"edu 2.0" entries
The Learning Registry looks to crack the education resource discovery problem.
There are countless repositories of high-quality content available to teachers, but it is still nearly impossible to find content to use with a particular lesson plan for a particular grade aligned to particular standards. That's where the Department of Education's new Learning Registry comes in.
George Siemens on the applications and challenges of education data.
Education theorist George Siemens discusses education data: its current state, how it can shape customized learning, and what lies ahead for education analytics.
Teaching to the txt
(Green Onion News Network) The Harper Valley School Board recently adopted a policy that allows students to use their cell phones to search for answers on state-mandated standardized tests.
The maker movement's many entry points create a welcoming environment for tech education.
The maker movement offers an appealing invitation to technology for a broad audience that includes both women and men, seniors and children, technologists and artists.
Much of the tech to support school-ready cell phones already exists. Now we need the devices.
A variation on the monitoring technology that allows educators to safely use computers in the classroom is also available for cell phones. But there's a hitch: phone manufacturers and chip suppliers will need to create phones that are kid-safe and school-ready.
Educators discover how hands-on learning can help teach writing.
When I began talking with folks from the National Writing Project last year, we hit on the idea that getting teachers to see themselves as makers was a great way to encourage making in schools.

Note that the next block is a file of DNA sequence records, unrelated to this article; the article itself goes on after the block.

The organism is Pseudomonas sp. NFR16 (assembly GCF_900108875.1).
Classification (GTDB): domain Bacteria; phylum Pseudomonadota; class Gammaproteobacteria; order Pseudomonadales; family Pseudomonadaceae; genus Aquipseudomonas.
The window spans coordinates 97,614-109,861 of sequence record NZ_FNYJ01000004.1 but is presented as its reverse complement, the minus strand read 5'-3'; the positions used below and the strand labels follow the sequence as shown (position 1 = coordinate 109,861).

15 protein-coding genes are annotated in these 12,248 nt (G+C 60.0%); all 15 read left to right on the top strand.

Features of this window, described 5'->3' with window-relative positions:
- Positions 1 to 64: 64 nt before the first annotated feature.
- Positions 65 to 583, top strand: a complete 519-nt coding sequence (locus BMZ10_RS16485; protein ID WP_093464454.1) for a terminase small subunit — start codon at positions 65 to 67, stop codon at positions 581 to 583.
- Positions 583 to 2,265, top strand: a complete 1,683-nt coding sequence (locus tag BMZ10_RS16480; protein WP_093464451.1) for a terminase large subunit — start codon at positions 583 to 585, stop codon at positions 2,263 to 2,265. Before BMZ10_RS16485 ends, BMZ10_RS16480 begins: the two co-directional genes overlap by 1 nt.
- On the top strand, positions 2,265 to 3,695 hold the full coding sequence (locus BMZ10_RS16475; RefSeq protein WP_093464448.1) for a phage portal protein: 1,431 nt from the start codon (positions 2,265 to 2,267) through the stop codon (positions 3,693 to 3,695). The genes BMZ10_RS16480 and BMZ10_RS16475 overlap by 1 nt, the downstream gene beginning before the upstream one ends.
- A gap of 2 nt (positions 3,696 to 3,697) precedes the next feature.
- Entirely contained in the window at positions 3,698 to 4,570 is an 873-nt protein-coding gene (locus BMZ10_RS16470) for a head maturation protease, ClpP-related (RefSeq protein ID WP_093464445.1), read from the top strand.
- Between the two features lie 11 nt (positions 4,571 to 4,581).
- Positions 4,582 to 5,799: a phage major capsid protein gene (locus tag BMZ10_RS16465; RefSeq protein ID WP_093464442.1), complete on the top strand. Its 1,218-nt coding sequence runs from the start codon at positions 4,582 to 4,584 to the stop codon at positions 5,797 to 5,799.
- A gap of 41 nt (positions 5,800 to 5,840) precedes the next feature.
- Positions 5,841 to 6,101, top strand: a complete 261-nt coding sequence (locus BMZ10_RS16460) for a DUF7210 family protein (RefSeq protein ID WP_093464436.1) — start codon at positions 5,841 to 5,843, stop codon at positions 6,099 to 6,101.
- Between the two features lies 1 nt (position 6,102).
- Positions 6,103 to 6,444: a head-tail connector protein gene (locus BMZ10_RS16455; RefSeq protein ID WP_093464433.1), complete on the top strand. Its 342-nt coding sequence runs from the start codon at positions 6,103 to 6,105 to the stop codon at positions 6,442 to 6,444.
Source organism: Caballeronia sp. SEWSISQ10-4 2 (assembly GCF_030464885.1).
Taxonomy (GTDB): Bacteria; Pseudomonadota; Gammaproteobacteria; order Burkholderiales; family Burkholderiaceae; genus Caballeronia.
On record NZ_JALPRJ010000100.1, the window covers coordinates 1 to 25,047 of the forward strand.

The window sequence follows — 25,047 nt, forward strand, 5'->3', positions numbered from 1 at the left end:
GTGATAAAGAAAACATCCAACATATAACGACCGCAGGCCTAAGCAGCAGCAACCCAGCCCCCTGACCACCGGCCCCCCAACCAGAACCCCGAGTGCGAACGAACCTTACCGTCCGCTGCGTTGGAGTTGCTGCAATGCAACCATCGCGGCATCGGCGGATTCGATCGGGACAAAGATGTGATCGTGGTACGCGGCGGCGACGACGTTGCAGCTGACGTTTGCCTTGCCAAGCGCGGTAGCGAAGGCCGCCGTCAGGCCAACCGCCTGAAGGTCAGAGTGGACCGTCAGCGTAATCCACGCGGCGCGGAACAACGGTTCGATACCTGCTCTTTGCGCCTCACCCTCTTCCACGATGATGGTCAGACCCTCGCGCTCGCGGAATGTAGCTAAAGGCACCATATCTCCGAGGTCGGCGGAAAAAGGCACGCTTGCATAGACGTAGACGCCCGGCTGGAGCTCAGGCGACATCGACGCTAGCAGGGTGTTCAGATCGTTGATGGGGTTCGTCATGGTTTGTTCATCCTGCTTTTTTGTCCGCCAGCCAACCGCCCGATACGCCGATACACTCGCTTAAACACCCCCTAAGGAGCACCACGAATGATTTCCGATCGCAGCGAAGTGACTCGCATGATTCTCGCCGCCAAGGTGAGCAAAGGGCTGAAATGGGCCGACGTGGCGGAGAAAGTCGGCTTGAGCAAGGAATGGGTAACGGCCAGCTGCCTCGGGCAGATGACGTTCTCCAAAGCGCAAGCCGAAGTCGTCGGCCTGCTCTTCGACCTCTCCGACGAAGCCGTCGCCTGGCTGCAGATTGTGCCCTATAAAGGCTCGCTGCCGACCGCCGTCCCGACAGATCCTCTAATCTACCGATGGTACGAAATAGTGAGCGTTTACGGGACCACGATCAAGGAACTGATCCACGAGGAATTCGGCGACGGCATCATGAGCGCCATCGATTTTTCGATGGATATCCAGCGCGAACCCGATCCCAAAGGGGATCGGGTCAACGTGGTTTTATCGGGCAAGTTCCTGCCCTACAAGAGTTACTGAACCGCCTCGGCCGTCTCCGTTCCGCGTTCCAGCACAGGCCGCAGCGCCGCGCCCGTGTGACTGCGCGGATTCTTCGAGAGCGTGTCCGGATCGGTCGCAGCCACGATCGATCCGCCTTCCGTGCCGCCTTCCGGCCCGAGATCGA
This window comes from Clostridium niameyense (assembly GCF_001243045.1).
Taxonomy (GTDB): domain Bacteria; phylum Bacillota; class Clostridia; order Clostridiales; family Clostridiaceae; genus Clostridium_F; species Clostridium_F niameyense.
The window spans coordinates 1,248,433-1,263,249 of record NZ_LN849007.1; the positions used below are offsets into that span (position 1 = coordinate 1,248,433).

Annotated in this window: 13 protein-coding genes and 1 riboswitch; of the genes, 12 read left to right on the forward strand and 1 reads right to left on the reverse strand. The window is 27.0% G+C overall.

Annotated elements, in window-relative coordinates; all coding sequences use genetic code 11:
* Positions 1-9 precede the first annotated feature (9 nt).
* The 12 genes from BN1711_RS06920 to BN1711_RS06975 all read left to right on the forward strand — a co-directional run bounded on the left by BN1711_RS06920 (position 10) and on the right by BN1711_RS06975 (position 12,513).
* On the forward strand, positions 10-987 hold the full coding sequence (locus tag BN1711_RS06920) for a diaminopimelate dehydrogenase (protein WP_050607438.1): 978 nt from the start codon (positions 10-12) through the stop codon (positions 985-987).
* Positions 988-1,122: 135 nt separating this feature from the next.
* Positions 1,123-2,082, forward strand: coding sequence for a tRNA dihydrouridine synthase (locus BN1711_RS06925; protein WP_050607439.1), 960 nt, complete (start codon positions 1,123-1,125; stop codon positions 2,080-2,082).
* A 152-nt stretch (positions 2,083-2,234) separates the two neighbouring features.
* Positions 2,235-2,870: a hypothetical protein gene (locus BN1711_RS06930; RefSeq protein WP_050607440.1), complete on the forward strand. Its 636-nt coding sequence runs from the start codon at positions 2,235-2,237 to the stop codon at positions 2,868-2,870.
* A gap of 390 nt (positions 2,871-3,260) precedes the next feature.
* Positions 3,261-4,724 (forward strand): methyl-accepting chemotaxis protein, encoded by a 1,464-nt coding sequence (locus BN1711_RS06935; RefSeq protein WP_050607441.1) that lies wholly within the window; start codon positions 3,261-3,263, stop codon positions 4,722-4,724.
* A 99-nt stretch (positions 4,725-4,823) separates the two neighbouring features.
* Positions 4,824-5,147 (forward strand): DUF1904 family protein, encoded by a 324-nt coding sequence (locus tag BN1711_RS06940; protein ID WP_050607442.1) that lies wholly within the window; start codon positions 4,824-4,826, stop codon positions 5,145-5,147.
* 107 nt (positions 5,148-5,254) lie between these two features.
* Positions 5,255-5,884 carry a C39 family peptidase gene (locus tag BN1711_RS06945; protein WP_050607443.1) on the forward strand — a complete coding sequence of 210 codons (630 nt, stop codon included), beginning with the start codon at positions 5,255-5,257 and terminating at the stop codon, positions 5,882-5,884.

What is global education? A free online conference addresses that question.
The free 2010 Global Education Conference will examine various definitions of "global education" and how global awareness can become part of learning's fabric.
Classic ed-tech games and build-your-own methods are now joined by the "gamification" movement.
There are three types of digital games being used in schools. Which you prefer speaks volumes about the role you believe schools should play
Tablets can help students and track teachers, but not everyone is on board.
Tablet computing can help reverse the decline of U.S. education, but there's a side effect. Because tablets are digital, we can analyze how students learn and examine teachers' competence. It opens the question: What happens when the digital classroom challenges powerful teachers' unions?
A data-driven architecture could disrupt the school system and improve it the more students use it.
Parents want to understand their kids' achievements beyond letters on a report card. If a wealth of multi-dimensional assessments were only a click away, how many families would use them and in so doing help make them better?